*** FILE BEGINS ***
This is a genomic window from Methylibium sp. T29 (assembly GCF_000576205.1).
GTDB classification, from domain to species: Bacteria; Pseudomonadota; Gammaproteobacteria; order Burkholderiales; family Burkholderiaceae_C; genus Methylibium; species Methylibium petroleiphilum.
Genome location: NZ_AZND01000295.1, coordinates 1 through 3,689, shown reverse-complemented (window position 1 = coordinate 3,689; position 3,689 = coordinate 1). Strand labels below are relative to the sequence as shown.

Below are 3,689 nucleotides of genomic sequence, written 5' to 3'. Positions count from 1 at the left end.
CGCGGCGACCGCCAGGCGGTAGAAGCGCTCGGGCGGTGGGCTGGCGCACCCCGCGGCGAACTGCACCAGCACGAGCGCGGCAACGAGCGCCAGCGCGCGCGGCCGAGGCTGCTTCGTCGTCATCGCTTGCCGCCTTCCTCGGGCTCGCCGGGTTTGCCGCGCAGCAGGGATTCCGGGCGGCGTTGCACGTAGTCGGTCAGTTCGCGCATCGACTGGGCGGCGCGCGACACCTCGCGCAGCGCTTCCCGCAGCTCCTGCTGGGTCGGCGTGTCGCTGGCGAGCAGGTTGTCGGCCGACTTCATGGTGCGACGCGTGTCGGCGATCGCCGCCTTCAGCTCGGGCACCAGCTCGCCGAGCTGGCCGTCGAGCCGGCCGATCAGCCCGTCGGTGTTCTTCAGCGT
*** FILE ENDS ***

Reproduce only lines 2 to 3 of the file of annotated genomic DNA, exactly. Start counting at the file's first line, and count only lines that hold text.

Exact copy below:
GTDB classification, from domain to species: Bacteria; Pseudomonadota; Gammaproteobacteria; order Burkholderiales; family Burkholderiaceae_C; genus Methylibium; species Methylibium petroleiphilum.
Genome location: NZ_AZND01000295.1, coordinates 1 through 3,689, shown reverse-complemented (window position 1 = coordinate 3,689; position 3,689 = coordinate 1). Strand labels below are relative to the sequence as shown.